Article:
Our expert also noted that some women experience prenatal depression that can occur while a woman is pregnant, a very small percentage of women also suffer from postpartum psychosis which is a separate illness in which mothers lose touch with reality. The media often doesn’t differentiate between postpartum depression and psychosis which only makes it harder for women with postpartum depression to be open about their experiences.
Mothers can also suffer from postpartum anxiety and postpartum obsessive compulsive disorder. While fears are normal for new mothers, the key is to observe if these feelings are going away on their own, and if they are interfering in your day-to-day activities. Anxiety can also lead to panic attacks which can feel like a heart attack. Here’s an example from PostpartumProgress.com:
You may be having disturbing thoughts. Thoughts that you’ve never had before. Scary thoughts that make you wonder whether you aren’t the person you thought you were. They fly into your head unwanted and you know they aren’t right, that this isn’t the real you, but they terrify you and they won’t go away. These thoughts may start with the words “What if …”
Women can suffer from both depression and anxiety.
How to Be Supportive to Other Mothers:
One of the first things that you can do for your loved ones who is experiencing feelings of depression is to say:
You’re not alone
You’re not to blame
With the right help, you will get better
Many mothers suffering from postpartum never receive proper screening encourage them to seek help if needed. Sometimes just coming over and saying let me help you get the baby in the stroller so we can go for a walk can be a huge help. While we often romanticize life with a new baby the reality can be much harder and so it’s important to have love and empathy. Let's also remember that sleep deprivation can be debilitating for new mothers.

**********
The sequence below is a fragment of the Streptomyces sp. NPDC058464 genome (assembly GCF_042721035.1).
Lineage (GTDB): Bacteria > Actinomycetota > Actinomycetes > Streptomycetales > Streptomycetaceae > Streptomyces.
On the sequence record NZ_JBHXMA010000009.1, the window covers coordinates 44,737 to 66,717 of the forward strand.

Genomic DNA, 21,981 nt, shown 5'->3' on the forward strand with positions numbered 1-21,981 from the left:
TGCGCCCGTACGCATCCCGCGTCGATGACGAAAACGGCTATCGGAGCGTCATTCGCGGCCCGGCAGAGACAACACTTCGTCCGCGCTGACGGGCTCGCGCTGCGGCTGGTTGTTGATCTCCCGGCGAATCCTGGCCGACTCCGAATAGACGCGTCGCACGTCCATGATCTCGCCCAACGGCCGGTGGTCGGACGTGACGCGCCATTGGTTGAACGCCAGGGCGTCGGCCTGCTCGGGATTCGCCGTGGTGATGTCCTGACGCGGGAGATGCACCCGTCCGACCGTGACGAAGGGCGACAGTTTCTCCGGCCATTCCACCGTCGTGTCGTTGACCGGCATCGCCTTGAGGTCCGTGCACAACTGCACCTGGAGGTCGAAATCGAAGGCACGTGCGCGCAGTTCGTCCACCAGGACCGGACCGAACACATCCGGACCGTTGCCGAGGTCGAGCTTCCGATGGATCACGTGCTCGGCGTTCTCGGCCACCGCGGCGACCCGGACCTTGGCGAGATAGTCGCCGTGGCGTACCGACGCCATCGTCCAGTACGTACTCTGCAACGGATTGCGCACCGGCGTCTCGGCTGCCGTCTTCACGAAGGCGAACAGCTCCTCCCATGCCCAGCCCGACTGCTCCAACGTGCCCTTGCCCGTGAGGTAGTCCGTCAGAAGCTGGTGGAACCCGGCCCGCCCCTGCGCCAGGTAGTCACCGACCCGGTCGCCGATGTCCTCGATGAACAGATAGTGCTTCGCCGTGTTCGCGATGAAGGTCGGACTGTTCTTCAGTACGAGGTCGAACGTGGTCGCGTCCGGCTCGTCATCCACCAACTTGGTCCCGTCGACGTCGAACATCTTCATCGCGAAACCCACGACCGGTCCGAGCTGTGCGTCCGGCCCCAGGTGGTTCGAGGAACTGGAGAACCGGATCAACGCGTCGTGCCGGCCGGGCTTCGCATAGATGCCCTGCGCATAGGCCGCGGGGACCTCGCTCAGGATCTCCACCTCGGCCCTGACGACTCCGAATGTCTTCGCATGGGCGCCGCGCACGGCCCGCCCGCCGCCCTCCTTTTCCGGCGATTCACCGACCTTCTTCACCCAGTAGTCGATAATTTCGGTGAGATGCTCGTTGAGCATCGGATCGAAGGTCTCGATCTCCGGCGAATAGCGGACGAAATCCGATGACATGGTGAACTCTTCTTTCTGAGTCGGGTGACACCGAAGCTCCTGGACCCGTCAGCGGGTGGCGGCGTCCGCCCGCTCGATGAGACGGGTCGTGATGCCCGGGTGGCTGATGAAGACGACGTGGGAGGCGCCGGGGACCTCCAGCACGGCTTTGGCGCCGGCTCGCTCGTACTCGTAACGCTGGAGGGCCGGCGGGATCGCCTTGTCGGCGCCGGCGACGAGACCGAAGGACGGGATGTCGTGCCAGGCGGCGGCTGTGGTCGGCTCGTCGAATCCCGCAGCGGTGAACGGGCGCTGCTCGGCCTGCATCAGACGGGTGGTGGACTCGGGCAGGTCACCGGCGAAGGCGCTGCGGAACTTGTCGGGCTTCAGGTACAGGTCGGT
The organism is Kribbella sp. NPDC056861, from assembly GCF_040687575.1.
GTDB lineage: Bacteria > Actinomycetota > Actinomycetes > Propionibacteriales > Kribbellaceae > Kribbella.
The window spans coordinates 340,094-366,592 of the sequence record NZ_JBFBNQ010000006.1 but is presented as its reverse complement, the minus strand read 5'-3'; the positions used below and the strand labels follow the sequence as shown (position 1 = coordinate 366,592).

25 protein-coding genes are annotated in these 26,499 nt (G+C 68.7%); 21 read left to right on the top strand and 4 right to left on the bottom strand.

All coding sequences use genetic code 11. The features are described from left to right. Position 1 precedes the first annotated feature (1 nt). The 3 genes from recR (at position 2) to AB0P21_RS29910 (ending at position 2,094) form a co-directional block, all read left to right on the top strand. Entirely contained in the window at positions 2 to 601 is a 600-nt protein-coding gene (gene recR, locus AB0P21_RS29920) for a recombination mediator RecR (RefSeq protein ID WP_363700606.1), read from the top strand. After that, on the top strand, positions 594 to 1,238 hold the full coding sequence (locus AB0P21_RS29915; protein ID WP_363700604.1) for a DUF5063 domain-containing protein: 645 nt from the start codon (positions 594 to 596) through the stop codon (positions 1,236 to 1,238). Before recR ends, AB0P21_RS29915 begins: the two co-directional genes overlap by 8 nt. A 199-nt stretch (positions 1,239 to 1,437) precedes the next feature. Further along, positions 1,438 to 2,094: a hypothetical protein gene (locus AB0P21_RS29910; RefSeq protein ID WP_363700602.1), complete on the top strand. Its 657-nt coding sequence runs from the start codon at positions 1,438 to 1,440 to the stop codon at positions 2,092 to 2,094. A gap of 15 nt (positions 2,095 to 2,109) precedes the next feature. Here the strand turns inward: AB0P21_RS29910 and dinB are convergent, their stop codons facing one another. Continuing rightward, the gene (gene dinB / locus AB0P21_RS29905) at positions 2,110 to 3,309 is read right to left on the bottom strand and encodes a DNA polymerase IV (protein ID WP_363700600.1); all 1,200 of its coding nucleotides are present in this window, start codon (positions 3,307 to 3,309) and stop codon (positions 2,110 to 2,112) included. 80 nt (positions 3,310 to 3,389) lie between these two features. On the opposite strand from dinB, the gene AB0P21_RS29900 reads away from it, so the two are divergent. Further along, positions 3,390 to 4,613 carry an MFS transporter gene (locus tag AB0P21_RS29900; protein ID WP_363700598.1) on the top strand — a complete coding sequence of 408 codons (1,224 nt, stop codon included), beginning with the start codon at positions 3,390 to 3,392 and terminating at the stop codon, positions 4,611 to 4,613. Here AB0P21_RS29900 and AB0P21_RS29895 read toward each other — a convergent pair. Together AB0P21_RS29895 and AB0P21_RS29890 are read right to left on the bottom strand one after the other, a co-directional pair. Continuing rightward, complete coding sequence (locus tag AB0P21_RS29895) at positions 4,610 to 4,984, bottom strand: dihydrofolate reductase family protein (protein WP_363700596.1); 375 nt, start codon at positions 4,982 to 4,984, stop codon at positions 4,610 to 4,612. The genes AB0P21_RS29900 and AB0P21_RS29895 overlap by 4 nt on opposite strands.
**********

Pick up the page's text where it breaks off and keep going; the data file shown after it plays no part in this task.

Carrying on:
What To Do If You Suspect You Are Suffering from Postpartum Depression or Anxiety
Find a support group
Sometimes it can take a few weeks to be able to obtain mental health support, in the meantime find something you used to like to and start doing it again. If you enjoyed getting your nails done or exercising it’s important you resume those activities remember you need to put your own oxygen mask on first.
Don’t feel guilty about missing your old life or finding that motherhood is routine and “boring.” These feelings are normal too.
Give yourself time to heal, don’t feel pressured to feel better fast or to put on a “brave face.” Do not feel guilty about your feelings, you are not to blame and admitting you need additional support also takes a lot of bravery.
Find activities that you enjoy that you can do with the baby. Don’t feel the need to sing baby songs all day, you can dance to Beyonce if that makes you feel good!
Finally, let’s all remember to have empathy, and model for people what we would want for ourselves. Motherhood is not a singular experience, we all feel and think differently and are learning one day at a time. Mommyhood isn’t a competitive sport. We are all in this together!
If you or someone you know suspects they are suffering from postpartum depression or need someone to talk to after delivering a baby please call 1.800.944.4773 or visit postpartum.net.
For information about finding a mental health provider in Los Angeles County please visit MaternalMentalHealthNow.Org